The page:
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RE: Comments on XPath Streamable Subset

From: Pratik Datta <pratik.datta@oracle.com>
Date: Tue, 5 Oct 2010 18:17:02 -0700 (PDT)
Message-ID: <54131d87-eeac-40d5-8292-4689c5aa6126@default>
To: Michael Kay <mike@saxonica.com>, public-xmlsec@w3.org, w3c-xsl-query@w3.org

It would be definitely nice to have a common subset across many specifications. We did consider the XPath subset in XML schema but it was too limited, it didn't cover all the use cases that we had. For example it doesn't allow Predicates, which are very commonly used to identify portions of the document e.g. /book/chapter[3] . And the XSLT matches, as you mentioned , are not really streamable because they allow arbitrary Predicates that can use backward axes.

What we really need is an XPath profile that covers all the XPath expressions that one would normally learn in a 30 minute XPath tutorial, with the constraint that this profile should be streamable. There is nothing like that currently, so we had to invent one.  But we could consider making this more generic and reusable by other specifications. One idea we had briefly considered was having multiple concentric subsets, but that was really getting more confusing. Also at one point we also investigated making a common profile shared between XML Signature and WS Transfer, that didn't work out either.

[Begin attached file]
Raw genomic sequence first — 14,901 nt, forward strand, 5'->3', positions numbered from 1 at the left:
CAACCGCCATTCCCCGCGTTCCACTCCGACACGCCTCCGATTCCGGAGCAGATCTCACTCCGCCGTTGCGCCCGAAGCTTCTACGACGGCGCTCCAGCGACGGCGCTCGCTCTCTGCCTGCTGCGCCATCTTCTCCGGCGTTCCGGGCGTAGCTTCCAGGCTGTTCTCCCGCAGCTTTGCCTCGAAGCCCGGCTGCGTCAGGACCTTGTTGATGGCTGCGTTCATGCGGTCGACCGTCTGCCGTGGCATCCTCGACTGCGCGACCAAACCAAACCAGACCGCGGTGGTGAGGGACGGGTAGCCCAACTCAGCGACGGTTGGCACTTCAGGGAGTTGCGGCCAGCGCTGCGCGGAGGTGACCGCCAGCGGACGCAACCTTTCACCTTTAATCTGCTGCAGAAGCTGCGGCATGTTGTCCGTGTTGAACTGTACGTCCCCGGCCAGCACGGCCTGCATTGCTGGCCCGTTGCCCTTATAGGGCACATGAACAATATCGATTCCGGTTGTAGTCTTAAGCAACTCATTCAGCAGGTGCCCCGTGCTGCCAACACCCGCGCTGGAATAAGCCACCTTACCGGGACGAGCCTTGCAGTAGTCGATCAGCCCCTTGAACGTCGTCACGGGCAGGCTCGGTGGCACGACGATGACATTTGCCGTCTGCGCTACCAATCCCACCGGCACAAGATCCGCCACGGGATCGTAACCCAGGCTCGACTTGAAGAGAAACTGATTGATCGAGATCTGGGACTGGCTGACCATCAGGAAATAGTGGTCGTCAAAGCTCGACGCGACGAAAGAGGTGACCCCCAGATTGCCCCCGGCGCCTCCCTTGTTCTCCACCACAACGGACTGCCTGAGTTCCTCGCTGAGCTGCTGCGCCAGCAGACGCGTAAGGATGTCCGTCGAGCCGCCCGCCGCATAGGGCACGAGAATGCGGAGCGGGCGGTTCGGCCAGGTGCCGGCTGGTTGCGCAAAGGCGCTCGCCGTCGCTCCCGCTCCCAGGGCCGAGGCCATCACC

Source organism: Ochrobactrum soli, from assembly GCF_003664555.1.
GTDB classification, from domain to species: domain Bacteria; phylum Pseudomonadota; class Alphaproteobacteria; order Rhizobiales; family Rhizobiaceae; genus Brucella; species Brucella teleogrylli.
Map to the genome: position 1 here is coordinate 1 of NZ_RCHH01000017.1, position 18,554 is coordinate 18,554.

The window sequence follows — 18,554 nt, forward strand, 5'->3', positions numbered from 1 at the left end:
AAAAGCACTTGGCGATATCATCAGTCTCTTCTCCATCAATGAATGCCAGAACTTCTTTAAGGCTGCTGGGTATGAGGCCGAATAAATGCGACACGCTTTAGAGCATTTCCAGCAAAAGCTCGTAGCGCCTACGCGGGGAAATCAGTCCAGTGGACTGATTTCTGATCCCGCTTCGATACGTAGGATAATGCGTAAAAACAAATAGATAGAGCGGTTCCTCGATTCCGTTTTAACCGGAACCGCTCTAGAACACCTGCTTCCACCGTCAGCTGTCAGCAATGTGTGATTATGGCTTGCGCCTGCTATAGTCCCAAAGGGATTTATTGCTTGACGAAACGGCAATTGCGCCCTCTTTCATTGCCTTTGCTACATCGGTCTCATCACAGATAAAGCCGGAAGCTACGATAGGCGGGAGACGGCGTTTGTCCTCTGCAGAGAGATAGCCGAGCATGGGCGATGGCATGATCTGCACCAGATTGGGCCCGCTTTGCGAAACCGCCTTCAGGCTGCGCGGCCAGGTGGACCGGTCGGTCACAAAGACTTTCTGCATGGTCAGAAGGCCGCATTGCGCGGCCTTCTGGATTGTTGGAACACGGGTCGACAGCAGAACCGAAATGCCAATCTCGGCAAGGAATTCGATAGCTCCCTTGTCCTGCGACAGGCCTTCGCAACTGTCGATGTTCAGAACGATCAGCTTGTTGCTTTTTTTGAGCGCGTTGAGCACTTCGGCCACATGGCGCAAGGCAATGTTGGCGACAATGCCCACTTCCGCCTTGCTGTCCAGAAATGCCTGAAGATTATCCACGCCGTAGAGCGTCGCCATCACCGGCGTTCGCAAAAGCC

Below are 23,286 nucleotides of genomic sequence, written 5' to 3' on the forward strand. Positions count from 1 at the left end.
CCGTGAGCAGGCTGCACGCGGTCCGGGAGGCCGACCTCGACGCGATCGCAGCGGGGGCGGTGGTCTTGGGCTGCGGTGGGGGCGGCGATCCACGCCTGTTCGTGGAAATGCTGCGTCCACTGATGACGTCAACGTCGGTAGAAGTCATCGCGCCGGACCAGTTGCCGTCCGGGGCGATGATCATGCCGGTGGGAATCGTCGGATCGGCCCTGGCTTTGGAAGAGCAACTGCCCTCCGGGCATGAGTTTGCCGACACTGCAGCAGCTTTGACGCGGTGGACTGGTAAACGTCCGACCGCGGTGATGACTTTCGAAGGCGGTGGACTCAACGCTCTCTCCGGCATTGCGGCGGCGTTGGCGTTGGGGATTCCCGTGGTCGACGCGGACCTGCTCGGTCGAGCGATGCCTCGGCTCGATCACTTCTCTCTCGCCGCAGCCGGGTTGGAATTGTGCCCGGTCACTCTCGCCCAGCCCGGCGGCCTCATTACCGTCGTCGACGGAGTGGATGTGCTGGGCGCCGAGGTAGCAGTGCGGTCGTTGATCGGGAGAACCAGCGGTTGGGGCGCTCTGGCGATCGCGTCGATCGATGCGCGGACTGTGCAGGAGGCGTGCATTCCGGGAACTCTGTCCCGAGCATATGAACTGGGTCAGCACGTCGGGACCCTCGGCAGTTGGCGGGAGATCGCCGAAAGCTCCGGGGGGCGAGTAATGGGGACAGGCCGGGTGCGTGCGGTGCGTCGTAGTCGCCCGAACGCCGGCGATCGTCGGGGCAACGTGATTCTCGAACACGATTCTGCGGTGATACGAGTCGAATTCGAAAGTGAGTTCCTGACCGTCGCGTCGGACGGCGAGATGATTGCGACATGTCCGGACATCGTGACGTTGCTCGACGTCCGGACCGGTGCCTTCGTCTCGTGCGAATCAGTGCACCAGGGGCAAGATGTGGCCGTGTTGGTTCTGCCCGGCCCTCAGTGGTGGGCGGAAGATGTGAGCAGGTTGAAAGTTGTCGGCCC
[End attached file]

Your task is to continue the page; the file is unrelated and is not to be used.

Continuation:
Regarding your specific questions about the profile.  The inclusion of ".." was a oversight, we intended to remove all "backward" axes like parent, ancestor, preceding and preceding-sibling.  But keep all the forward axes - child, descendant, forward and forward-sibling. This is because streaming goes one pass in forward direction only.


-----Original Message-----
From: Michael Kay [mailto:mike@saxonica.com] 
Sent: Tuesday, October 05, 2010 7:46 AM
To: public-xmlsec@w3.org; w3c-xsl-query@w3.org
Subject: Comments on XPath Streamable Subset

  These are comments on


XML Signature Streaming Profile of XPath 1.0

As I'm sure you are aware, you are not the only people interested in 
streamed processing of XPath expressions. For example, XML Schema 1.0 
also defined a subset of XPath 1.0 for use in XSD integrity constraints, 
and the major factor influencing the design of this subset was 
streamability. (The other factor was perhaps perceived cost of 

In a sense, the XSLT "match pattern" syntax, another simple subset of 
XPath, was also designed with similar factors in mind, though it 
actually allows the use of unconstrained XPath expressions in predicates 
and is therefore not fully streamable.

The XSL WG has been working for the last couple of years on streaming 
facilities for XSLT, which of course includes streamable XPath 
expressions and streamable XSLT match patterns within the language.

Clearly there is a great deal of commonality in all these different 
efforts, but also a large number of arbitrary differences in the solutions.

I haven't fully understood the rationale behind some of the choices you 
have made, such as allowing the following and following-sibling axes 
while disallowing preceding and preceding-sibling; or why you allow the 
abbreviated step ".." but not the explicit use of the parent axis. 
Perhaps this indicates that you have a processing model in mind that 
hasn't been clearly articulated.

But the main substance of my comment (endorsed by the XQuery and XSL 
WGs) is not on the technical detail, but on the procedural question: W3C 
is producing far too many specifications that contain a variant, subset, 
or profile of XPath, and this cannot be in the interests of the user or 
the implementor, both of whom are typically working with many products 
and many specifications at the same time. So this is a plea for 

Michael Kay
Received on Wednesday, 6 October 2010 01:19:18 UTC

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